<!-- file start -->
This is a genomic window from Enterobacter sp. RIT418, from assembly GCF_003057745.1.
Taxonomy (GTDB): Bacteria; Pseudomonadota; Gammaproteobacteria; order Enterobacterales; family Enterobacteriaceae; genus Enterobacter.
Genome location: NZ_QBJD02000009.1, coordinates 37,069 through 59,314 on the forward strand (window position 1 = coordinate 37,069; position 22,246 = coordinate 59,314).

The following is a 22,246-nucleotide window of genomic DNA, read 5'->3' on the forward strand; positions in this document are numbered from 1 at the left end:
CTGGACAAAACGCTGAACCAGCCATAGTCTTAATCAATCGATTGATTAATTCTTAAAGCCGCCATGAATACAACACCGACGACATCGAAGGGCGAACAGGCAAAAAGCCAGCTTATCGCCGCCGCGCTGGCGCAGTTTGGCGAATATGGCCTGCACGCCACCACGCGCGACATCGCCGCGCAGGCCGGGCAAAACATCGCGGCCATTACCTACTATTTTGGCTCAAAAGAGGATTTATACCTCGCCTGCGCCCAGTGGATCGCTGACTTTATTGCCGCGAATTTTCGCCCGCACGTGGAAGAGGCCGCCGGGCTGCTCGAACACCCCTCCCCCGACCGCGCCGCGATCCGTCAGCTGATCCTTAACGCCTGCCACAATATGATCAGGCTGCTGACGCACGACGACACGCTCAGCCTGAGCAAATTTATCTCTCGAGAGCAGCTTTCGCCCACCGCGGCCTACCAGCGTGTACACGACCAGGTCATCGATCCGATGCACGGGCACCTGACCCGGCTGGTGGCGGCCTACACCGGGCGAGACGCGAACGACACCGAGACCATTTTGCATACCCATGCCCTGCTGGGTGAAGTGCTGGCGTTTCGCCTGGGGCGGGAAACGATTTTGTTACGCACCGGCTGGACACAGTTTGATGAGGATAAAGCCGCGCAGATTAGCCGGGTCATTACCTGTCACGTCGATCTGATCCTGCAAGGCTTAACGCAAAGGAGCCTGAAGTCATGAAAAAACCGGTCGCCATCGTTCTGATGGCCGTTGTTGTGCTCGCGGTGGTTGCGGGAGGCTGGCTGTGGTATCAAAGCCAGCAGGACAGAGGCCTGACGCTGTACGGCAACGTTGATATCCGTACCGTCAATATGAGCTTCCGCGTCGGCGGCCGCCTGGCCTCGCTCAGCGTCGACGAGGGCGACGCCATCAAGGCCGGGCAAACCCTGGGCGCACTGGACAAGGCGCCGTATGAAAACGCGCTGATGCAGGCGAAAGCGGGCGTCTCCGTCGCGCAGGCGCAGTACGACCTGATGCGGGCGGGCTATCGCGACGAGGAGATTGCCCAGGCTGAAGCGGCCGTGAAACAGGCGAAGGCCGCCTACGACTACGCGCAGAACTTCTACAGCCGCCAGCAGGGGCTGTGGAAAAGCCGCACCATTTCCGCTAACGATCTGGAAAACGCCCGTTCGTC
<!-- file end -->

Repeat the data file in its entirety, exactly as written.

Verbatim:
This is a genomic window from Enterobacter sp. RIT418, from assembly GCF_003057745.1.
Taxonomy (GTDB): Bacteria; Pseudomonadota; Gammaproteobacteria; order Enterobacterales; family Enterobacteriaceae; genus Enterobacter.
Genome location: NZ_QBJD02000009.1, coordinates 37,069 through 59,314 on the forward strand (window position 1 = coordinate 37,069; position 22,246 = coordinate 59,314).

The following is a 22,246-nucleotide window of genomic DNA, read 5'->3' on the forward strand; positions in this document are numbered from 1 at the left end:
CTGGACAAAACGCTGAACCAGCCATAGTCTTAATCAATCGATTGATTAATTCTTAAAGCCGCCATGAATACAACACCGACGACATCGAAGGGCGAACAGGCAAAAAGCCAGCTTATCGCCGCCGCGCTGGCGCAGTTTGGCGAATATGGCCTGCACGCCACCACGCGCGACATCGCCGCGCAGGCCGGGCAAAACATCGCGGCCATTACCTACTATTTTGGCTCAAAAGAGGATTTATACCTCGCCTGCGCCCAGTGGATCGCTGACTTTATTGCCGCGAATTTTCGCCCGCACGTGGAAGAGGCCGCCGGGCTGCTCGAACACCCCTCCCCCGACCGCGCCGCGATCCGTCAGCTGATCCTTAACGCCTGCCACAATATGATCAGGCTGCTGACGCACGACGACACGCTCAGCCTGAGCAAATTTATCTCTCGAGAGCAGCTTTCGCCCACCGCGGCCTACCAGCGTGTACACGACCAGGTCATCGATCCGATGCACGGGCACCTGACCCGGCTGGTGGCGGCCTACACCGGGCGAGACGCGAACGACACCGAGACCATTTTGCATACCCATGCCCTGCTGGGTGAAGTGCTGGCGTTTCGCCTGGGGCGGGAAACGATTTTGTTACGCACCGGCTGGACACAGTTTGATGAGGATAAAGCCGCGCAGATTAGCCGGGTCATTACCTGTCACGTCGATCTGATCCTGCAAGGCTTAACGCAAAGGAGCCTGAAGTCATGAAAAAACCGGTCGCCATCGTTCTGATGGCCGTTGTTGTGCTCGCGGTGGTTGCGGGAGGCTGGCTGTGGTATCAAAGCCAGCAGGACAGAGGCCTGACGCTGTACGGCAACGTTGATATCCGTACCGTCAATATGAGCTTCCGCGTCGGCGGCCGCCTGGCCTCGCTCAGCGTCGACGAGGGCGACGCCATCAAGGCCGGGCAAACCCTGGGCGCACTGGACAAGGCGCCGTATGAAAACGCGCTGATGCAGGCGAAAGCGGGCGTCTCCGTCGCGCAGGCGCAGTACGACCTGATGCGGGCGGGCTATCGCGACGAGGAGATTGCCCAGGCTGAAGCGGCCGTGAAACAGGCGAAGGCCGCCTACGACTACGCGCAGAACTTCTACAGCCGCCAGCAGGGGCTGTGGAAAAGCCGCACCATTTCCGCTAACGATCTGGAAAACGCCCGTTCGTC